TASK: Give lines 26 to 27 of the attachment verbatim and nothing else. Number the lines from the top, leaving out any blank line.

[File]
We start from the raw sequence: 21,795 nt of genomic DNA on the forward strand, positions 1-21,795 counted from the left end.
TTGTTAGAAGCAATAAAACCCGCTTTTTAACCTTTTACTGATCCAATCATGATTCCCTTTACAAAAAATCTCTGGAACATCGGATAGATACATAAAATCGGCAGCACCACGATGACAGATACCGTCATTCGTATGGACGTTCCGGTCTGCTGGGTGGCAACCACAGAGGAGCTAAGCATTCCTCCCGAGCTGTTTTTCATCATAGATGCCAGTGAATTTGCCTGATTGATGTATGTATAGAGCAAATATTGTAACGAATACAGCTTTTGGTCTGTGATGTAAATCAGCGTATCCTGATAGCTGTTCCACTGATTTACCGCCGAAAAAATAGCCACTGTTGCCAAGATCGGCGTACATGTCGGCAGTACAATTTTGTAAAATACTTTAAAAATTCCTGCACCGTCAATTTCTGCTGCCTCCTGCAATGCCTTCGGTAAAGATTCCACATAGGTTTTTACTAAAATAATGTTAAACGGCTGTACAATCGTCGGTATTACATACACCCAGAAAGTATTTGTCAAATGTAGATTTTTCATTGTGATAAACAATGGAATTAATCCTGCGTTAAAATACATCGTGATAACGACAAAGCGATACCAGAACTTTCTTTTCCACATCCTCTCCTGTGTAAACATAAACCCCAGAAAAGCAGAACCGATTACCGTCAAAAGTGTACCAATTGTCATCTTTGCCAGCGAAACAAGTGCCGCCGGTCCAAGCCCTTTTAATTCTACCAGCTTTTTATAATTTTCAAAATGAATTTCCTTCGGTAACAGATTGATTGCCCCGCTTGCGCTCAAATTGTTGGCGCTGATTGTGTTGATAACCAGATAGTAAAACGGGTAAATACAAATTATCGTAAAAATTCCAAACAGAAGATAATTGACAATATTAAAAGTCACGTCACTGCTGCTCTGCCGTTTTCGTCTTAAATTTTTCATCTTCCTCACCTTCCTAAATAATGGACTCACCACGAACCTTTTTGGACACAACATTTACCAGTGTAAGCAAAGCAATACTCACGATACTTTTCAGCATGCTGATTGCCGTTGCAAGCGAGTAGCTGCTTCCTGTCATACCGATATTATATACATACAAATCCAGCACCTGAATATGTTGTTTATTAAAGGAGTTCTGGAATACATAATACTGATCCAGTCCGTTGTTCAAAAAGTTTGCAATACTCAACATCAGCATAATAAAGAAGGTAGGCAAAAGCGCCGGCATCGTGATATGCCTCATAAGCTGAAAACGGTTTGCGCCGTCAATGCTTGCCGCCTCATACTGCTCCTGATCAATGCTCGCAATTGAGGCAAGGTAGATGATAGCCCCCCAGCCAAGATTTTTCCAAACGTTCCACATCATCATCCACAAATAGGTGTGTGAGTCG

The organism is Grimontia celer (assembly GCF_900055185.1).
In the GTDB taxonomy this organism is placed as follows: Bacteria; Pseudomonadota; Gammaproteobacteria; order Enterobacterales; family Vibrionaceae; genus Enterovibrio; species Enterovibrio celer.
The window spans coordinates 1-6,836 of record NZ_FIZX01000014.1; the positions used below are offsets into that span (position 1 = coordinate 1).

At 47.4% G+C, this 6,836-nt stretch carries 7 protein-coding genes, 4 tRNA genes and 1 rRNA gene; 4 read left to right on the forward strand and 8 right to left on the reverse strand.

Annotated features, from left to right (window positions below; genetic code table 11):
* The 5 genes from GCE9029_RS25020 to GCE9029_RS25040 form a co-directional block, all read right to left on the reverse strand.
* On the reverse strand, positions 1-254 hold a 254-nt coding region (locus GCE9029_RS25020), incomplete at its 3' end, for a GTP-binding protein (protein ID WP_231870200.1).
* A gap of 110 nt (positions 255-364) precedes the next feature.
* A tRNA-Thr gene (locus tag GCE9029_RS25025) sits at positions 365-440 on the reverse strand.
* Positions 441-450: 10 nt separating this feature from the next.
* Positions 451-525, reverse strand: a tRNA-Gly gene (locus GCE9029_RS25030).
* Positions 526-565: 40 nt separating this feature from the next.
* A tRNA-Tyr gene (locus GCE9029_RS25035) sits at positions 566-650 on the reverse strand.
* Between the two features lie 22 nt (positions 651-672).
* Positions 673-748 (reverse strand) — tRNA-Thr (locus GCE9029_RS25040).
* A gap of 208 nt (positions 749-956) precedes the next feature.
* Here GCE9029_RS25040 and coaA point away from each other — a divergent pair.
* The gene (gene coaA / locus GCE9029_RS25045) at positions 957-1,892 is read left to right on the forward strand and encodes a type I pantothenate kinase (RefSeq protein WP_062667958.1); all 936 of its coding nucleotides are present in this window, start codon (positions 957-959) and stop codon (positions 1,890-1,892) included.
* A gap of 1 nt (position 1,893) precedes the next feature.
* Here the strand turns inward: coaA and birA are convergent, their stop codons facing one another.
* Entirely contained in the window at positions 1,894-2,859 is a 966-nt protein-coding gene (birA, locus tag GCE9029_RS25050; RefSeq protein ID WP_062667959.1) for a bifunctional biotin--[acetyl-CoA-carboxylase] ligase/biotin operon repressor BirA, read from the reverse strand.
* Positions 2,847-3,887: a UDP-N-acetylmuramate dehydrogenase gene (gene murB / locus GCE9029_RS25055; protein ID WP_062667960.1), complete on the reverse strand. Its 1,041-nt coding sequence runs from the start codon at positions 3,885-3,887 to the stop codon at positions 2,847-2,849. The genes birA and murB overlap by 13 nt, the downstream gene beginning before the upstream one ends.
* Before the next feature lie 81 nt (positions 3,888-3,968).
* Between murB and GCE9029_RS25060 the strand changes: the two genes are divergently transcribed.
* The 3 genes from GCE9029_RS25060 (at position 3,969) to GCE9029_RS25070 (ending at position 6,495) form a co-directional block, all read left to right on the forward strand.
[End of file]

* Between murB and GCE9029_RS25060 the strand changes: the two genes are divergently transcribed.
* The 3 genes from GCE9029_RS25060 (at position 3,969) to GCE9029_RS25070 (ending at position 6,495) form a co-directional block, all read left to right on the forward strand.